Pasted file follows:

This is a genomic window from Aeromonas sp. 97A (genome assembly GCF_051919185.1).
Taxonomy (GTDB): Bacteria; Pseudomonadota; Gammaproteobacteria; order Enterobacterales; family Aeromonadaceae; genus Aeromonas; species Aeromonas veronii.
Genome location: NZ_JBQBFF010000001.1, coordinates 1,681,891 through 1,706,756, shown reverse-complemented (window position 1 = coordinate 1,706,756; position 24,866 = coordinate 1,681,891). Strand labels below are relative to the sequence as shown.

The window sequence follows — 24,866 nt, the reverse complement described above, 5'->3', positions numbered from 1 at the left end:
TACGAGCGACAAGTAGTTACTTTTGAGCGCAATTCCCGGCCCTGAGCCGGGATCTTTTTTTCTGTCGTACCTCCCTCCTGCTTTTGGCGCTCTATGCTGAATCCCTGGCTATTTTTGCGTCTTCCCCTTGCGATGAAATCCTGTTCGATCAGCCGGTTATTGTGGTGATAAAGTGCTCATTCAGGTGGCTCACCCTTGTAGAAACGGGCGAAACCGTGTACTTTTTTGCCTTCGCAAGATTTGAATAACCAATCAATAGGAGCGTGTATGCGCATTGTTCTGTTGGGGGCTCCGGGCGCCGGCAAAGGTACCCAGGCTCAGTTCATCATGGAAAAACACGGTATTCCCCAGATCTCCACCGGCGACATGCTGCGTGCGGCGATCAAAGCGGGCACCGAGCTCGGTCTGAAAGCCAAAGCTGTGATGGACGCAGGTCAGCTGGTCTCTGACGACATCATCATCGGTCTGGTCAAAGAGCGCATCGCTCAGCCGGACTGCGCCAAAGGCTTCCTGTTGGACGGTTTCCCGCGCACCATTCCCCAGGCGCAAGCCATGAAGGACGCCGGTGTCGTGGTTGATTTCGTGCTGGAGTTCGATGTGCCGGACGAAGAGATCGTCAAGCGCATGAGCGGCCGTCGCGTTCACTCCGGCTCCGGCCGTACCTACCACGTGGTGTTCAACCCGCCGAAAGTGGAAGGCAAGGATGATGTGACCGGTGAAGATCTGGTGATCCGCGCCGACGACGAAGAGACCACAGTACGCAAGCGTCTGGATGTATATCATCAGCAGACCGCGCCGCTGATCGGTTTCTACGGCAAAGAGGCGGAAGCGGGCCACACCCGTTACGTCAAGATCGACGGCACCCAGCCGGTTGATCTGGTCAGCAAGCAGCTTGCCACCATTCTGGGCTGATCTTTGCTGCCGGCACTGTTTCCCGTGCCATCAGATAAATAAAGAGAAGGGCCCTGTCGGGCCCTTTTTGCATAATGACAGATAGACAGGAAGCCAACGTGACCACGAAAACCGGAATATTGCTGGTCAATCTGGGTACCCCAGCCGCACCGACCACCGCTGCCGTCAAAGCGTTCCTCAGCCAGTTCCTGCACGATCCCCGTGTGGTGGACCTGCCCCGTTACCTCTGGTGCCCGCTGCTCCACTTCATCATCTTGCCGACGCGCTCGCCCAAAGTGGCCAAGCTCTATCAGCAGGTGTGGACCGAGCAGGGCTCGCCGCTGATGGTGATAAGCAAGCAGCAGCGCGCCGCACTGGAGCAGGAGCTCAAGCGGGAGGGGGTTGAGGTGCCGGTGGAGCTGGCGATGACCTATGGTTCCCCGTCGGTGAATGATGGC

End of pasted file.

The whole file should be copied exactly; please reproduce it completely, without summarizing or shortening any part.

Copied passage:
This is a genomic window from Aeromonas sp. 97A (genome assembly GCF_051919185.1).
Taxonomy (GTDB): Bacteria; Pseudomonadota; Gammaproteobacteria; order Enterobacterales; family Aeromonadaceae; genus Aeromonas; species Aeromonas veronii.
Genome location: NZ_JBQBFF010000001.1, coordinates 1,681,891 through 1,706,756, shown reverse-complemented (window position 1 = coordinate 1,706,756; position 24,866 = coordinate 1,681,891). Strand labels below are relative to the sequence as shown.

The window sequence follows — 24,866 nt, the reverse complement described above, 5'->3', positions numbered from 1 at the left end:
TACGAGCGACAAGTAGTTACTTTTGAGCGCAATTCCCGGCCCTGAGCCGGGATCTTTTTTTCTGTCGTACCTCCCTCCTGCTTTTGGCGCTCTATGCTGAATCCCTGGCTATTTTTGCGTCTTCCCCTTGCGATGAAATCCTGTTCGATCAGCCGGTTATTGTGGTGATAAAGTGCTCATTCAGGTGGCTCACCCTTGTAGAAACGGGCGAAACCGTGTACTTTTTTGCCTTCGCAAGATTTGAATAACCAATCAATAGGAGCGTGTATGCGCATTGTTCTGTTGGGGGCTCCGGGCGCCGGCAAAGGTACCCAGGCTCAGTTCATCATGGAAAAACACGGTATTCCCCAGATCTCCACCGGCGACATGCTGCGTGCGGCGATCAAAGCGGGCACCGAGCTCGGTCTGAAAGCCAAAGCTGTGATGGACGCAGGTCAGCTGGTCTCTGACGACATCATCATCGGTCTGGTCAAAGAGCGCATCGCTCAGCCGGACTGCGCCAAAGGCTTCCTGTTGGACGGTTTCCCGCGCACCATTCCCCAGGCGCAAGCCATGAAGGACGCCGGTGTCGTGGTTGATTTCGTGCTGGAGTTCGATGTGCCGGACGAAGAGATCGTCAAGCGCATGAGCGGCCGTCGCGTTCACTCCGGCTCCGGCCGTACCTACCACGTGGTGTTCAACCCGCCGAAAGTGGAAGGCAAGGATGATGTGACCGGTGAAGATCTGGTGATCCGCGCCGACGACGAAGAGACCACAGTACGCAAGCGTCTGGATGTATATCATCAGCAGACCGCGCCGCTGATCGGTTTCTACGGCAAAGAGGCGGAAGCGGGCCACACCCGTTACGTCAAGATCGACGGCACCCAGCCGGTTGATCTGGTCAGCAAGCAGCTTGCCACCATTCTGGGCTGATCTTTGCTGCCGGCACTGTTTCCCGTGCCATCAGATAAATAAAGAGAAGGGCCCTGTCGGGCCCTTTTTGCATAATGACAGATAGACAGGAAGCCAACGTGACCACGAAAACCGGAATATTGCTGGTCAATCTGGGTACCCCAGCCGCACCGACCACCGCTGCCGTCAAAGCGTTCCTCAGCCAGTTCCTGCACGATCCCCGTGTGGTGGACCTGCCCCGTTACCTCTGGTGCCCGCTGCTCCACTTCATCATCTTGCCGACGCGCTCGCCCAAAGTGGCCAAGCTCTATCAGCAGGTGTGGACCGAGCAGGGCTCGCCGCTGATGGTGATAAGCAAGCAGCAGCGCGCCGCACTGGAGCAGGAGCTCAAGCGGGAGGGGGTTGAGGTGCCGGTGGAGCTGGCGATGACCTATGGTTCCCCGTCGGTGAATGATGGC